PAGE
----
3 Triple combination CFTR modulator therapy for cystic fibrosis–two heads are better than one, but three are better than two (Heijerman et al., 2019)

Heijerman et al. conducted a phase III clinical trial to determine whether addition of a third next generation CFTR corrector, oral elexacaftor (VX-445) to the previously used dual combination of tezafactor plus ivacaftor in patients with the homozygous F508del mutation significantly improved the outcome as compared to dual combination. In this multicentric trial in patients with cystic fibrosis homozygous for the F508del mutation, in which all participants had a 4-week pre-treatment period with tezacaftor plus ivacaftor, treatment with the triple combination regimen of elexacaftor plus tezacaftor plus ivacaftor resulted in substantial improvements in lung function, sweat chloride concentration, respiratory-related quality of life, and nutritional parameters compared with tezacaftor plus ivacaftor alone. The triple combination therapy was well tolerated, with a safety profile comparable to that in the group receiving tezacaftor plus ivacaftor alone.

4 Iron chelation therapy for PKAN – curing the eye of the tiger (Klopstock et al., 2019)

Pantothenate kinase-associated neurodegeneration (PKAN), is an NBIA (neurodegeneration with brain iron accumulation) disorder, which is characterized by progressive generalised dystonia and brain iron accumulation. Klopstock et al. conducted a randomized controlled trial (RCT) on the use of membrane-permeable iron chelator oral deferiprone (30 mg/kg/day) in 88 patients with PKAN. The study has shown that there is excellent safety and tolerability of deferiprone in PKAN over 36 months, and there is strong evidence that deferiprone leads to a marked reduction in brain iron. Disease progression seemed to slow down in patients who switched from placebo to deferiprone in the extension trial. Importantly, the reduction in brain iron load induced by deferiprone was not accompanied by systemic iron depletion. The only significant hematological adverse effect seen was anemia, which was easily manageable with iron supplements. Although the clinical endpoints were not met for the intention-to-treat population in this RCT, this trial provides the first indication of a decrease in disease progression in patients with NBIA especially PKAN.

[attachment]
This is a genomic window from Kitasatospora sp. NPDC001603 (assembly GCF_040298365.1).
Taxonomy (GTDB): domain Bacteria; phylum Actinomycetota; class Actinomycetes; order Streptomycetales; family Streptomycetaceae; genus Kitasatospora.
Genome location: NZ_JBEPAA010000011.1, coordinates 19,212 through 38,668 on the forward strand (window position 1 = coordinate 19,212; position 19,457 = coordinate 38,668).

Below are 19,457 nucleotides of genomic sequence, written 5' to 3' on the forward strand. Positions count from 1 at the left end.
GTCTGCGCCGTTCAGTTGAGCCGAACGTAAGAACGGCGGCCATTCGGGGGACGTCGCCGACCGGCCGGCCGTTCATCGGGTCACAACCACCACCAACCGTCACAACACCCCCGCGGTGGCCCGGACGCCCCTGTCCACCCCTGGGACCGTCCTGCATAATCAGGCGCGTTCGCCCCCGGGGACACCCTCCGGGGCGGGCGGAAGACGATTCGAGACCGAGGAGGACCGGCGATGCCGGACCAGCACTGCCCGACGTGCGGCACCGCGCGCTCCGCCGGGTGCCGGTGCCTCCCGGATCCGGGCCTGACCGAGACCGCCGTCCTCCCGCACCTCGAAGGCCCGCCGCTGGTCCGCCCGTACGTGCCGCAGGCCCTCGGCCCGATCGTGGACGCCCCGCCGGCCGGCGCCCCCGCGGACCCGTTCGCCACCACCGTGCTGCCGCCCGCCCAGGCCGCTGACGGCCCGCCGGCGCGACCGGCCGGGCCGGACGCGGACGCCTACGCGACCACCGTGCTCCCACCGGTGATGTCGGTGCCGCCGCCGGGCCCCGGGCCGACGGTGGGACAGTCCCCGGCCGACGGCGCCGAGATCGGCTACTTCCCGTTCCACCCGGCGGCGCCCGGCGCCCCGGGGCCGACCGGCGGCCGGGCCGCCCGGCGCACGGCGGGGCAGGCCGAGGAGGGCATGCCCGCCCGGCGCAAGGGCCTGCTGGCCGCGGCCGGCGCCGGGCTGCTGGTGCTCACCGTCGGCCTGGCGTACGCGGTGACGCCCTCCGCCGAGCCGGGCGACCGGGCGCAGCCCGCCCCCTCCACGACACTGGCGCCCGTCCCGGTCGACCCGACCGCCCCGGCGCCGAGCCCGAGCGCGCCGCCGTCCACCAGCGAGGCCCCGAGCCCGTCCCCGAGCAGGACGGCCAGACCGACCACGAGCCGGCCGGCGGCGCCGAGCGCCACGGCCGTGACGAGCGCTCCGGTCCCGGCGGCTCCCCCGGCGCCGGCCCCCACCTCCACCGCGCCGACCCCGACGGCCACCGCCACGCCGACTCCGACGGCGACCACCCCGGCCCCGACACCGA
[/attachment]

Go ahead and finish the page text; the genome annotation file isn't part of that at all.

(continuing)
References

1.    Heijerman HGM, et al. Efficacy and safety of the Elexacaftor plus Tezacaftor plus Ivacaftor combination regimen in people with cystic fibrosis homozygous for the F508del mutation: A double-blind, randomised, phase 3 trial. Lancet 2019; 394:1940–1948.

2.    Klopstock T, et al. Safety and efficacy of deferiprone for pantothenate kinase-associated neurodegeneration: a randomised, double-blind, controlled trial and an open-label extension study. Lancet Neurol 2019;18: 631–642.

3.    Tabrizi SJ, et al. Targeting Huntingtin Expression in Patients with Huntington’s Disease. N Engl J Med 2019; 380: 2307–2316.

4.    Vichinsky E, et al. A Phase 3 Randomized Trial of Voxelotor in Sickle Cell Disease. N Engl J Med 2019; 381: 509–519.